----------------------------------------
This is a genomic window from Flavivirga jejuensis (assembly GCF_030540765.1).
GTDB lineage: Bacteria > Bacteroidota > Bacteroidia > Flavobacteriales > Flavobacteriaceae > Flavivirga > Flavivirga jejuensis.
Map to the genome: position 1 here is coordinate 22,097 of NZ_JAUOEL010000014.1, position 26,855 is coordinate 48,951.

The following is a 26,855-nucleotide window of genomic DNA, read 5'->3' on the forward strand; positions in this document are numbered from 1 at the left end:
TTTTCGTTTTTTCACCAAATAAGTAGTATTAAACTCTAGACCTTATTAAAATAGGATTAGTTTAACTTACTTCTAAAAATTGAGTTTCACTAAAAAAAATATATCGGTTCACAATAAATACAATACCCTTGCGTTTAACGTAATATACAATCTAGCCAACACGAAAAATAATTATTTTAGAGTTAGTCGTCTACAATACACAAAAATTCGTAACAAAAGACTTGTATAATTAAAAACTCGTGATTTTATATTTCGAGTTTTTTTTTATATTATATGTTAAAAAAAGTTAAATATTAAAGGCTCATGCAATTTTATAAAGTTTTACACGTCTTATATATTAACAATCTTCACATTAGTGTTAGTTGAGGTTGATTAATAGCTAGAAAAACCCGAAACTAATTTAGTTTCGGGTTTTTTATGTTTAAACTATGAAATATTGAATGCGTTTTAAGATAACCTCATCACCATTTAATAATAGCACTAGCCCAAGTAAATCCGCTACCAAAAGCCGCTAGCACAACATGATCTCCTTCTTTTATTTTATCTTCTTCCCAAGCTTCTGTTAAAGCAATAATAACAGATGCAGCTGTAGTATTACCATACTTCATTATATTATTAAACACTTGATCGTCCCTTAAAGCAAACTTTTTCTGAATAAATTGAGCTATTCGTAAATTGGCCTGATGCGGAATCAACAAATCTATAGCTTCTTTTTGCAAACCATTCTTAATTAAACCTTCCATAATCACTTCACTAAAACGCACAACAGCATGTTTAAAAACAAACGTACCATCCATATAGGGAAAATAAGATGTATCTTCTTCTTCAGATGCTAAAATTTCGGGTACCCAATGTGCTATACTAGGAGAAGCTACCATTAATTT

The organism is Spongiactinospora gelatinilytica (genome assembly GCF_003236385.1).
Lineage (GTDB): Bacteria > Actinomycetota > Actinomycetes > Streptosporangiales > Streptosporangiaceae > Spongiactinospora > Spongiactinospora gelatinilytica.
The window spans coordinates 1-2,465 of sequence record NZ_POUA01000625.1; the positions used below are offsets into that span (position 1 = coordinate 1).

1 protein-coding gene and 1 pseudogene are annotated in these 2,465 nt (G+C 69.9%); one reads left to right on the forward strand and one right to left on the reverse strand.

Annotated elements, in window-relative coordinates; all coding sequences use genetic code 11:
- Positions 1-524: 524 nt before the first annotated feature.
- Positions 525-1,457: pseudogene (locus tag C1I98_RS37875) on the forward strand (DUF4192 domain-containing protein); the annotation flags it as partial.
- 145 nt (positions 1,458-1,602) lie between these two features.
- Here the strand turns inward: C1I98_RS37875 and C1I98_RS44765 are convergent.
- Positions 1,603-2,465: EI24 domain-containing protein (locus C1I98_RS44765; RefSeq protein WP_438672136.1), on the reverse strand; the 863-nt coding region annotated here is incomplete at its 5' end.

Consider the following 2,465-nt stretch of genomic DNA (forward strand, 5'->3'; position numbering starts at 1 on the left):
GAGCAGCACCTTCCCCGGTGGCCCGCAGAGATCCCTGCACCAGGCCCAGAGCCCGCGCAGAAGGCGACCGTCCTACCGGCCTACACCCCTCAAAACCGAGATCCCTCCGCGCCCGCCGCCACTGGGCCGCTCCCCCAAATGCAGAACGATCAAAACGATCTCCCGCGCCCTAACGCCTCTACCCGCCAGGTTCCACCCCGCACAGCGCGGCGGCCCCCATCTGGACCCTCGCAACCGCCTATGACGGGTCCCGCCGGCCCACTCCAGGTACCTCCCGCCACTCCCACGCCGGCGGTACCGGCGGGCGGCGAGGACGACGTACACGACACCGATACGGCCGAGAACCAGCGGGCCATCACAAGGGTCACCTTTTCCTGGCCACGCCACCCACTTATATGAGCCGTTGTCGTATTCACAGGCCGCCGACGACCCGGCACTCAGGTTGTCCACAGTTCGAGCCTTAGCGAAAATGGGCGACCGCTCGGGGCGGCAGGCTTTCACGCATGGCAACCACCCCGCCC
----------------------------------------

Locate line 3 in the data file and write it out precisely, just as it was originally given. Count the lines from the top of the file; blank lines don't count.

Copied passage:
Map to the genome: position 1 here is coordinate 22,097 of NZ_JAUOEL010000014.1, position 26,855 is coordinate 48,951.